But the bigger difference is cultural: Puerto Rico also has only a small number of black people, resulting in a population that seems almost monolithically Latin. The older bits of Puerto Rico, such as the touristy but very pretty Old Town of San Juan and the colonial cores of places like Ponce and San German, are imported straight from Spain, with musty old fortresses and churches, pastel-colored colonial houses and stately plazas. But despite a few token attempts at resistance, like all official signage being exclusively in Spanish and distances in kilometers (while speed limits are in miles!), much of modern Puerto Rico is squarely American. At one end of the spectrum are the office buildings of central SJ and the plastic-y resort hotels of Condado; at the other are the dodgy strip malls and barrios around the city cores of both SJ and Ponce that look precisely like the worst bits of South Central LA. But outside the cities, you could occasionally find bits of the elusive “real Puerto Rico” like the seafood shacks of Pinones or the beaches of Guanica that, if you squint a little, wouldn’t look too much out of place in Thailand.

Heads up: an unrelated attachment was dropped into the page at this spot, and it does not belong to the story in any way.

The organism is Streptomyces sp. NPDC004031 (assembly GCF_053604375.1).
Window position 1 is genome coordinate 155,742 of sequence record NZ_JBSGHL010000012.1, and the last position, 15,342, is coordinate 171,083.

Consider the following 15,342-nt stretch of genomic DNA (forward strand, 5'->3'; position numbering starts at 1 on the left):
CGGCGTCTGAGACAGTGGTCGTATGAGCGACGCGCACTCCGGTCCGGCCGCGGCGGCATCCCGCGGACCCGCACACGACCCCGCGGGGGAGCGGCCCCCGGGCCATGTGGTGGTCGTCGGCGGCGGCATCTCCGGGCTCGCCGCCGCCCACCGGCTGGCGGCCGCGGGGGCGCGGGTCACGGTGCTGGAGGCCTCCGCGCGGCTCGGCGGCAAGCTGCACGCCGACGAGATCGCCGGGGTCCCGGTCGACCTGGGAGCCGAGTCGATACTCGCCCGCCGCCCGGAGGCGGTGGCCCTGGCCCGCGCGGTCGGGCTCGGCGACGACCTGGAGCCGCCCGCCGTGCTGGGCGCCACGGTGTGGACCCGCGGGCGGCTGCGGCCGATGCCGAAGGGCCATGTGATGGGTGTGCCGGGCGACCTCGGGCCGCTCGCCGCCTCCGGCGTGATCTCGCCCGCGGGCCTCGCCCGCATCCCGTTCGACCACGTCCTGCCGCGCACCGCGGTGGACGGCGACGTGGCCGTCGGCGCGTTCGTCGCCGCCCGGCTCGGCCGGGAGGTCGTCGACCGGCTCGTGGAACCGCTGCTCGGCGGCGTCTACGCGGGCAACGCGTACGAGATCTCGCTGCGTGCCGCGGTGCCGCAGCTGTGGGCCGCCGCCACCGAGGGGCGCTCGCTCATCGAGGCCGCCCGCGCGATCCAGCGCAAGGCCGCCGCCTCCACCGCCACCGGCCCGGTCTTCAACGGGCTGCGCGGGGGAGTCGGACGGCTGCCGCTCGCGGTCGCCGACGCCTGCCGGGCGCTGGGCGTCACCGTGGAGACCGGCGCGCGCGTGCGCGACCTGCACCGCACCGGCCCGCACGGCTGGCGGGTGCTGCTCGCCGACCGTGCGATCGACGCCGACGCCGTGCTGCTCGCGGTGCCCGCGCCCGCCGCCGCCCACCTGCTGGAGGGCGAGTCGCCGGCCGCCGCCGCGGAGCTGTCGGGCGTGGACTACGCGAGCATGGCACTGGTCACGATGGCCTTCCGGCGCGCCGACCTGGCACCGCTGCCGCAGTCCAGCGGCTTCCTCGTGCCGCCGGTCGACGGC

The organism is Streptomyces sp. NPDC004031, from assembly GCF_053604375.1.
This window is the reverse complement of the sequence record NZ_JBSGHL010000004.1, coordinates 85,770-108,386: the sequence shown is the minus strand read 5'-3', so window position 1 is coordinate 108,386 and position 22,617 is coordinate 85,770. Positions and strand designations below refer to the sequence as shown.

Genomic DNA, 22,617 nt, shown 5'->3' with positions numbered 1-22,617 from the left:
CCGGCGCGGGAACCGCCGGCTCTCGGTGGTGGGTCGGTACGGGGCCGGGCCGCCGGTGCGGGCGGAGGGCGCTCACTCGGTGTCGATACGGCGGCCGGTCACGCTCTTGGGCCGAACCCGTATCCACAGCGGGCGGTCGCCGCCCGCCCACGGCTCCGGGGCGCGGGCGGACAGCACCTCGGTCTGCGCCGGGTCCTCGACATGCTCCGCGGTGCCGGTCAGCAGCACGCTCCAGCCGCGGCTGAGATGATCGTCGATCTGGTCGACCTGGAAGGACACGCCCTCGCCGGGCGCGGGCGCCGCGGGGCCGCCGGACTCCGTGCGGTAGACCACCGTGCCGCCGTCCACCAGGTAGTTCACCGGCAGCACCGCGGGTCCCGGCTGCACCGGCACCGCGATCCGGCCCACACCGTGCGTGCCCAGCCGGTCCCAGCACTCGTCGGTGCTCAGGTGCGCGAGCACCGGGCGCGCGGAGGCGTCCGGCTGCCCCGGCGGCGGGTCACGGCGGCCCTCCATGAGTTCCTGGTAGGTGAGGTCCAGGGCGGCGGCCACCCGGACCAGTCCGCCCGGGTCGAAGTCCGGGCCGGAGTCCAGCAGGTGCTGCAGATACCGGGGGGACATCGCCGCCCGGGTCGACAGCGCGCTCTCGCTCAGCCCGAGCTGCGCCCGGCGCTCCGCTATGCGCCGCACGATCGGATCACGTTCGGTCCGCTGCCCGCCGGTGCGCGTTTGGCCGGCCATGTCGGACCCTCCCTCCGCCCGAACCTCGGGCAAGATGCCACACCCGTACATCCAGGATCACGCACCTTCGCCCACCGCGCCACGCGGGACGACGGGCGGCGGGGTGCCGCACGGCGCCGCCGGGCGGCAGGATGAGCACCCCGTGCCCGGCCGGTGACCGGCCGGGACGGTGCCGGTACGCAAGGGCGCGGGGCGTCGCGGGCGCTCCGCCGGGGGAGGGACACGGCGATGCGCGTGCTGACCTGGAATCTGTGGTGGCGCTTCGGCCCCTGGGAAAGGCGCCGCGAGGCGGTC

Pork chops (chuletas) in Puerto Rico Fish, plantains and salad at San Jacinto

As always, I spent some time digging into the local cuisine, and on Puerto Rico this can be summed up in two words: pork and plantains (looks like a banana, tastes like a potato). The Puerto Rico-est dish of them all is the infamous mofongo, which sounds like the punchline to a joke but is, in fact, a very real dish consisting of plantains repeatedly mashed and deepfried until you get a ball of solid grease and starch, occasionally leavened with bacon bits. It sounds terrible, and it can be, but if thoroughly soaked in seafoody sauce it’s actually pretty tasty. Alas, my explorations of the porkier dimensions of Borinquen cuisine were rather limited by traveling most of the time with four non-meatarians, so I missed out on sampling lechon asado and blood sausage — but at least the pork chops were pretty good.